As the deadline for states to transition to the U.S. Department of Agriculture’s (USDA’s) final rule approaches, 45 states have so far chosen to manage their own hemp programs, according to the USDA’s online tracker.
The remaining five states have opted to hand their programs over to the USDA to regulate instead, mainly for budgetary reasons.
The resources needed to run hemp programs, and the budgets available to fund them, vary from state to state, according to Zachary Gihorski, associate director of public policy for the National Association of State Departments of Agriculture (NASDA). “Every state has a different setup,” Gihorski said.
The patchwork of state hemp laws results in a variety of needs for state departments of agriculture to run their programs. Some states have just one employee dedicated to running their programs, Gihorski said. Meanwhile, some states have more than one employee specifically for their hemp programs, while others have none.
The number of employees typically depends on program requirements, the number of growers in the state and available resources. For example, Wisconsin—which is moving regulatory authority to the USDA Jan. 1—has seven full-time staff and 15 seasonal hemp samplers to fulfill the needs for this year’s hemp program, according to Kevin Hoffman, public information officer for the Wisconsin Department of Agriculture, Trade and Consumer Protection (DATCP). The state had nearly 1,250 growers registered for 2021.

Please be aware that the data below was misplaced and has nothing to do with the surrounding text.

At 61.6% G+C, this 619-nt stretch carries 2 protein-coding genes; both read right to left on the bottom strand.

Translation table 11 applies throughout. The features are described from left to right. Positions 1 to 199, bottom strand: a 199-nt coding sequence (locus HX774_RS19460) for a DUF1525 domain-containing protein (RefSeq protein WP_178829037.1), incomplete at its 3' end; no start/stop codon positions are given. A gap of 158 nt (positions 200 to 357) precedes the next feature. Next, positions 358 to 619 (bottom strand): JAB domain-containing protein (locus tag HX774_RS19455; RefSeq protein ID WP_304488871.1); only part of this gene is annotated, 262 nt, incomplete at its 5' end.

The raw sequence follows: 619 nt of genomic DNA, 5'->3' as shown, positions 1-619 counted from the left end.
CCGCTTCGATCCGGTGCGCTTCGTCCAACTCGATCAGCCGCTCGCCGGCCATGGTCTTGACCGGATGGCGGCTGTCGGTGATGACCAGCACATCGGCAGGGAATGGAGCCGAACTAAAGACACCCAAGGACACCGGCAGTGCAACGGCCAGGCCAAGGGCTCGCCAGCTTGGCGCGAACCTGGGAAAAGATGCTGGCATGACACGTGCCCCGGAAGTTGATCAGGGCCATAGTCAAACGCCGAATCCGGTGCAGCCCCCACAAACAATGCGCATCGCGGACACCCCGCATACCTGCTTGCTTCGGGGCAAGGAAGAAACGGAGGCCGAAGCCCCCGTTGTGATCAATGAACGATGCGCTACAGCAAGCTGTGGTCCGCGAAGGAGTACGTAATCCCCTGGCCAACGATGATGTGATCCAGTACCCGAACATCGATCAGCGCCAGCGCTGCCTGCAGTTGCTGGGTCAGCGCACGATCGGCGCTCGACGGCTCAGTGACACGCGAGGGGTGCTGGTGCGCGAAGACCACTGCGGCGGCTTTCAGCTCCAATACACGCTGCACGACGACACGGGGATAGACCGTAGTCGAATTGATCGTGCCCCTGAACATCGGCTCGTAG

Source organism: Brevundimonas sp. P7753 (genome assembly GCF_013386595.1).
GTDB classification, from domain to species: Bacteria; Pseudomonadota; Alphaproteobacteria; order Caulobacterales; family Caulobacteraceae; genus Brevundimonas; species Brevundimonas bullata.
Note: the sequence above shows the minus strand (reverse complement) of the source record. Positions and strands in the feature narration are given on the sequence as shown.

“Staffing for hemp has varied based on program participation,” Hoffman said over email. “Full-time staff included a program manager, a regulatory specialist, a field operations coordinator (responsible for sampling, inspections, crop destruction), and four licensing/administrative/program development staff.”
In addition, the DATCP’s lab had two full-time staff and six part-time seasonal staff for its hemp program to be able to analyze nearly 1,700 hemp samples and conduct “significant R&D based on federal rule changes,” Hoffman said.
How states fund their programs also varies. Gihorski said some states may have to share a budget with other state-run programs, while others run solely on their program fee structures.
Many states have appropriations from legislators that provide funding, either wholly or in addition to the money brought in by fee structures. Mississippi, for example, needed to rely on the USDA to run its program because the governor did not provide funding for the program in last year’s appropriations bill.
Wisconsin, too, decided to switch to the USDA after the state’s governor did not include hemp program funding in his 2021-2023 budget.
The state experienced additional strains on its budget in 2021 despite having nearly the same number of growers licensed as it did in 2020. Wisconsin currently charges $250 per sample (in addition to cultivator licensing fees). However, “in the end, lots were not planted …, and hemp sample numbers came in substantially lower – about 500 fewer – than what was anticipated” this year, Hoffman said.
The state also spent more in 2021 to keep up with the USDA’s rule change, as it updated its program earlier this year. “Hemp program development time related to rule writings, program document revisions, website updating and laboratory R&D time for these types of costs were all charged to the hemp program,” Hoffman said.
Other states may have a smaller discrepancy between acres licensed versus grown, more wiggle room in their budgets, or a smaller need to revamp their programs to be in compliance with the final rule.
“It’s not designed to be a revenue generator, but it’s also not meant to be a drain, to whatever extent states can do that,” Gihorski said about state-run hemp programs.